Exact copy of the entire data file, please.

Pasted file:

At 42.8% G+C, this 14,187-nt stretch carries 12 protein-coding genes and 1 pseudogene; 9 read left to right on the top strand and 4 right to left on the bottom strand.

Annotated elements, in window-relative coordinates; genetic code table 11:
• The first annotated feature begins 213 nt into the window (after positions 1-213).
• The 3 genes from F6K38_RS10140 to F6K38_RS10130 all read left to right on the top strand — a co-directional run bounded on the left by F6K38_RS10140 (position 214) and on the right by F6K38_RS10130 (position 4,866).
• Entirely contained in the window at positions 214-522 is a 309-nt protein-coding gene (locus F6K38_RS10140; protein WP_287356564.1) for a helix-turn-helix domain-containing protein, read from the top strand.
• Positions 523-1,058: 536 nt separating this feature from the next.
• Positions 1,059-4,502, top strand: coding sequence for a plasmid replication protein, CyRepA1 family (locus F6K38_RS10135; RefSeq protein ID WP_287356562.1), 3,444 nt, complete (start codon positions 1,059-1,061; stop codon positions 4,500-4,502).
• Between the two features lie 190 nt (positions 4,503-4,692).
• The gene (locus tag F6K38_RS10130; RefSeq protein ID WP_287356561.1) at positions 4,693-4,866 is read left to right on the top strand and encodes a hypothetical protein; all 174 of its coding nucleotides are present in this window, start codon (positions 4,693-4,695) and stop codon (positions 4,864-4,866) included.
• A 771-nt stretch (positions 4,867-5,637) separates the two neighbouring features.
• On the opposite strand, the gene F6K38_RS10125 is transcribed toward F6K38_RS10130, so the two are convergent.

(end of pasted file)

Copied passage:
At 42.8% G+C, this 14,187-nt stretch carries 12 protein-coding genes and 1 pseudogene; 9 read left to right on the top strand and 4 right to left on the bottom strand.

Annotated elements, in window-relative coordinates; genetic code table 11:
• The first annotated feature begins 213 nt into the window (after positions 1-213).
• The 3 genes from F6K38_RS10140 to F6K38_RS10130 all read left to right on the top strand — a co-directional run bounded on the left by F6K38_RS10140 (position 214) and on the right by F6K38_RS10130 (position 4,866).
• Entirely contained in the window at positions 214-522 is a 309-nt protein-coding gene (locus F6K38_RS10140; protein WP_287356564.1) for a helix-turn-helix domain-containing protein, read from the top strand.
• Positions 523-1,058: 536 nt separating this feature from the next.
• Positions 1,059-4,502, top strand: coding sequence for a plasmid replication protein, CyRepA1 family (locus F6K38_RS10135; RefSeq protein ID WP_287356562.1), 3,444 nt, complete (start codon positions 1,059-1,061; stop codon positions 4,500-4,502).
• Between the two features lie 190 nt (positions 4,503-4,692).
• The gene (locus tag F6K38_RS10130; RefSeq protein ID WP_287356561.1) at positions 4,693-4,866 is read left to right on the top strand and encodes a hypothetical protein; all 174 of its coding nucleotides are present in this window, start codon (positions 4,693-4,695) and stop codon (positions 4,864-4,866) included.
• A 771-nt stretch (positions 4,867-5,637) separates the two neighbouring features.
• On the opposite strand, the gene F6K38_RS10125 is transcribed toward F6K38_RS10130, so the two are convergent.